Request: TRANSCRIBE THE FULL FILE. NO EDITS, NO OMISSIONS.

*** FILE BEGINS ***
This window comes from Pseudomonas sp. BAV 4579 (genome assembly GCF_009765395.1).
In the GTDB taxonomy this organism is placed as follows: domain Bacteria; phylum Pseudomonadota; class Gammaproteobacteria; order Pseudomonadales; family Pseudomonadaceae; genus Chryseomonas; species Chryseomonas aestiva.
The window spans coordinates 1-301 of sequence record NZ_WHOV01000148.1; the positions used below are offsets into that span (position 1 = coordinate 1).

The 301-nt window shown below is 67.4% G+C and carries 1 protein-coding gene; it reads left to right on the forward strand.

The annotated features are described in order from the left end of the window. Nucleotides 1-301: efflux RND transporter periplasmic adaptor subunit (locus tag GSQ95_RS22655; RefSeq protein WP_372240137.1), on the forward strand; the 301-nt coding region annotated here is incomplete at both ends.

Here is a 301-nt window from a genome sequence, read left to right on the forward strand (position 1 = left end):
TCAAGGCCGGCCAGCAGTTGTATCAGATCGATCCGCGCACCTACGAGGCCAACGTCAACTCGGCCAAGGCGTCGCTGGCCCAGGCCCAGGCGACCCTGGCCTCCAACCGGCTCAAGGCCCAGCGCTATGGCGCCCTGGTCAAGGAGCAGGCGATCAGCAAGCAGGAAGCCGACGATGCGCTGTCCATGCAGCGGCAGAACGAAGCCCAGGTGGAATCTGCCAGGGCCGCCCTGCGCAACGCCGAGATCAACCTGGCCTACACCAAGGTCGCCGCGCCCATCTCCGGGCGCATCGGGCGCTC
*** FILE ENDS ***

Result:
This window comes from Pseudomonas sp. BAV 4579 (genome assembly GCF_009765395.1).
In the GTDB taxonomy this organism is placed as follows: domain Bacteria; phylum Pseudomonadota; class Gammaproteobacteria; order Pseudomonadales; family Pseudomonadaceae; genus Chryseomonas; species Chryseomonas aestiva.
The window spans coordinates 1-301 of sequence record NZ_WHOV01000148.1; the positions used below are offsets into that span (position 1 = coordinate 1).

The 301-nt window shown below is 67.4% G+C and carries 1 protein-coding gene; it reads left to right on the forward strand.

The annotated features are described in order from the left end of the window. Nucleotides 1-301: efflux RND transporter periplasmic adaptor subunit (locus tag GSQ95_RS22655; RefSeq protein WP_372240137.1), on the forward strand; the 301-nt coding region annotated here is incomplete at both ends.

Here is a 301-nt window from a genome sequence, read left to right on the forward strand (position 1 = left end):
TCAAGGCCGGCCAGCAGTTGTATCAGATCGATCCGCGCACCTACGAGGCCAACGTCAACTCGGCCAAGGCGTCGCTGGCCCAGGCCCAGGCGACCCTGGCCTCCAACCGGCTCAAGGCCCAGCGCTATGGCGCCCTGGTCAAGGAGCAGGCGATCAGCAAGCAGGAAGCCGACGATGCGCTGTCCATGCAGCGGCAGAACGAAGCCCAGGTGGAATCTGCCAGGGCCGCCCTGCGCAACGCCGAGATCAACCTGGCCTACACCAAGGTCGCCGCGCCCATCTCCGGGCGCATCGGGCGCTC